Recent advances in deep unsupervised learning allow for learning concise yet rich representations of images, audio, natural language, and more. Integrating these representations into sequential decision-making paradigms such as reinforcement learning is an essential step to creating general-purpose agents that can robustly incorporate diverse unstructured sources of data. We consider the contextual bandit setting as a tractable and real-world applicable version of reinforcement learning.
What it does
We base our work off of recent work from Google Brain: Deep Bayesian Bandits Showdown. This paper (and accompanying TensorFlow code) implements a simple MLP-based method for learning contexts from hand-crafted features via contextual bandit feedback.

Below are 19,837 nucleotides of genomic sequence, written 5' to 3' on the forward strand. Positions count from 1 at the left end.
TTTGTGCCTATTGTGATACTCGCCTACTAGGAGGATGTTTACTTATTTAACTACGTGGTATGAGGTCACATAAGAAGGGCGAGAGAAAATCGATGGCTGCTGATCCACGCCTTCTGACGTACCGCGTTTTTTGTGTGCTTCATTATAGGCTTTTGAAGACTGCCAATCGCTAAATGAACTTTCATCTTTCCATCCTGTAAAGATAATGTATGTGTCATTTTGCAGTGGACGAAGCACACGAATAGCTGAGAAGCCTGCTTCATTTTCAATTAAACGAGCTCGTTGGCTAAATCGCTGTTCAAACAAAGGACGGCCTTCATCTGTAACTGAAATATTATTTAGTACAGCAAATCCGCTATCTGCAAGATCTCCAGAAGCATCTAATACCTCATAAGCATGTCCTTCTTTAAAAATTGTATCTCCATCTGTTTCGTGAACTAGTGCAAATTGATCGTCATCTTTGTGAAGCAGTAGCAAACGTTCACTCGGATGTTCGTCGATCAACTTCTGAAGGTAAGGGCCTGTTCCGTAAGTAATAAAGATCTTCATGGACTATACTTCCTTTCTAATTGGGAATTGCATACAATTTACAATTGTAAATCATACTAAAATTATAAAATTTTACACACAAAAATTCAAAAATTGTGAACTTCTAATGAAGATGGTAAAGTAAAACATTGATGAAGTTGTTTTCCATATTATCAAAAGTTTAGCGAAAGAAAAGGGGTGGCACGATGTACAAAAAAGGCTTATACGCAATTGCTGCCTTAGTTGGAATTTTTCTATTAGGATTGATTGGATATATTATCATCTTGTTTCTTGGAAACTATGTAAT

Our contribution: we extended this work to include a novel unsupervised representation learning step. Specifically, we pre-train an unsupervised model, and use the learned embedding as an input to the context encoding MLP. We re-implemented contextual bandit algorithms with deep Thompson sampling in PyTorch, and test our algorithm on several tasks, including the Mushroom dataset, MNIST, and polarized Yelp reviews.
We confirmed that our code works properly by testing on the Edible Mushroom dataset. For the image MNIST dataset and text Yelp dataset, we trained a variational autoencoder and obtained averaged BERT embeddings respectively. We load and process our data using the
PyTorch Hub and
Torchvision Datasets APIs.
How we built it
We ported a contextual bandit model from Tensorflow to Pytorch. Then, we took various sources of real data (MNIST, Yelp 1-2 reviews) and built unsupervised models to contextualize such data into a low-dimension context vector. Finally, we trained the contextual bandit model on the generated contexts and compared regret to its baselines.